For most historians, Indira Gandhi’s legacy is decidedly mixed. She clearly favored the Soviets as a not-so Non-Aligned Nation and effectively suspended India’s democracy during the infamous State of Emergency, but she also began the process of normalizing diplomatic relations with Israel. However, the daughter of a fallen Indian Maharajah never equivocates in her opinion of the controversial prime minister. She will meet with her father’s former secretary to fondly remember the good old days, but he does not always share her idealized nostalgia in James Ivory’s Autobiography of a Princess, a Merchant-Ivory 1975 television special, which has its theatrical debut this Friday, along with a brand new 4K restoration of Heat and Dust.
Despite his mixed feelings, Cyril “Sahib” always keep his annual engagement with the Princess to mark the anniversary of her father’s death. To her, the Maharajah was a progressive reformer with a jolly sense of humor. Having served first as his tutor and then as his secretary, Cyril came to the conclusion the Indian royal was a master manipulator and a bully, so he is not especially eager to write his biography (and certainly not in the manner she so clearly expects).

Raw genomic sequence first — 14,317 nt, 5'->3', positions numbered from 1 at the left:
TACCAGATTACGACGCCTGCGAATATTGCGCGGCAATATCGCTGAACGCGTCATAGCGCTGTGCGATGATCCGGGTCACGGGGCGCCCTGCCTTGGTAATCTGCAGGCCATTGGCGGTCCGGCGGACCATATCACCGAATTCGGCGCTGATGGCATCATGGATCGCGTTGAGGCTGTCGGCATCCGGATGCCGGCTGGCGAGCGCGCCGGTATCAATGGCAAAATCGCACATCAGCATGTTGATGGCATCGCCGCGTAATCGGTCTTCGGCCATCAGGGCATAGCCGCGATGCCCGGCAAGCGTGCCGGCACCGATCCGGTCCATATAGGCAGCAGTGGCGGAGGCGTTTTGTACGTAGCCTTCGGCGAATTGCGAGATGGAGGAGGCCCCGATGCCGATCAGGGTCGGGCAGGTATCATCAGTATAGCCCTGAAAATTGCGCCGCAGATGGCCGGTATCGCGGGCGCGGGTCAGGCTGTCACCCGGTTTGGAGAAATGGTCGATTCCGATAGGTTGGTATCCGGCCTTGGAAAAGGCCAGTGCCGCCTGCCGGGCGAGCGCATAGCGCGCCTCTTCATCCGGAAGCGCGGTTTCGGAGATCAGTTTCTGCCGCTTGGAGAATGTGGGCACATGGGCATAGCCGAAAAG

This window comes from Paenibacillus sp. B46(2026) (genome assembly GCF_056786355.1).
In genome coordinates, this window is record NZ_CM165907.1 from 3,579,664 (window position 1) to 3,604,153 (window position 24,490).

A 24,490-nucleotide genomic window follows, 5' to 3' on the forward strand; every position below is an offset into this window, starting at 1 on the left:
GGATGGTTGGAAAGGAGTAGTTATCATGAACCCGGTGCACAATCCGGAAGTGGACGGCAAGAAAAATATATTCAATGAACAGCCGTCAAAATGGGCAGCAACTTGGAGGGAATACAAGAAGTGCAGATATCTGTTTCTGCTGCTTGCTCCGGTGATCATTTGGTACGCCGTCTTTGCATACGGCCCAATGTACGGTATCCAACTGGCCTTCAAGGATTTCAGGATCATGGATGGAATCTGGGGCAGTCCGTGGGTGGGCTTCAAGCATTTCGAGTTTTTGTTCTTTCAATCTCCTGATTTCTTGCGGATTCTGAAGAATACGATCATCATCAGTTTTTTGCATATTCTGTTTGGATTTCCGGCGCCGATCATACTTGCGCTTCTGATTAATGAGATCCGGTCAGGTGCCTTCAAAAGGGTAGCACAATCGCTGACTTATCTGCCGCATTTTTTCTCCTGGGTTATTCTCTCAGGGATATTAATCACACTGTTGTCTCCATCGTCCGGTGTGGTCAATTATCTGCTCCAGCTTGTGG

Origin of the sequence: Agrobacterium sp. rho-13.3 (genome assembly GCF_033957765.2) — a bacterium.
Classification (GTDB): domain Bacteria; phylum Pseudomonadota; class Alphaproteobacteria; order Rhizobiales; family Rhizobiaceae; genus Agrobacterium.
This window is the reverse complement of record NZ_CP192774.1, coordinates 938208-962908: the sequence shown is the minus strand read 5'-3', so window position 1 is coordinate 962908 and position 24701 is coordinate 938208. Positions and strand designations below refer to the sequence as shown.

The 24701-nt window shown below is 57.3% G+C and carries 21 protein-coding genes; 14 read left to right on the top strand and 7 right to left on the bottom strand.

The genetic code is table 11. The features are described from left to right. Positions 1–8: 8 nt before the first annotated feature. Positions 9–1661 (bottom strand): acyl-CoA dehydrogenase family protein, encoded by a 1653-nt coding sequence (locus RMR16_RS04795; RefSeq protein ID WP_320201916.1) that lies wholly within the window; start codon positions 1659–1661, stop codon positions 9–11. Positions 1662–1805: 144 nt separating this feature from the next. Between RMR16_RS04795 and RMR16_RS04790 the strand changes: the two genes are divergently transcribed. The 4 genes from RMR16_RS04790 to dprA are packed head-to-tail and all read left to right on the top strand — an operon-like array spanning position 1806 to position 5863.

Granted, he cannot deny the Maharajah provided opulent living conditions, but he largely blames the luxury for sapping his scholarly ambitions. During their late afternoon tea, the two old palace acquaintances will watch vintage news reel footage of early to mid-20th Century India specially delivered by the BBC, which will serve as Rorschach ink-blots for their perceptions of Indian history and society.
Autobiography is a deceptively simple two-hander, but it is a wonderfully thoughtful and graceful film. Like a good producer, Ismail Merchant re-purposed interview footage with former Indian nobles who had been stripped of their formal recognition and (more importantly) their government stipends, originally shot for an unfinished documentary. It is hard to weep for them, but the Princess seems to better exemplifies the sense of grace and duty that nobility is supposed to uphold. Yet, ironically, she again praises her father for giving her the independence to survive on her own (having jettisoned her deadbeat arranged husband long ago).
For many, this will be a James Mason film they are not familiar with, which should be reason enough to check out the Merchant-Ivory double-bill. In fact, it might just be one of his best performances, constituting some wonderfully complex, delicately shaded work. Although it is clear he has his misgivings about his service in Indian, his ultimate judgment of the Maharajah remains ambiguous.
While Mason exudes world-weariness, Madhur Jaffrey is absolutely luminous as the Princess. She is a forceful screen presence, who only allows the subtlest hints of doubt and insecurity to peak through the Princess’s charm and hospitality. Together, they are quietly terrific playing off each other.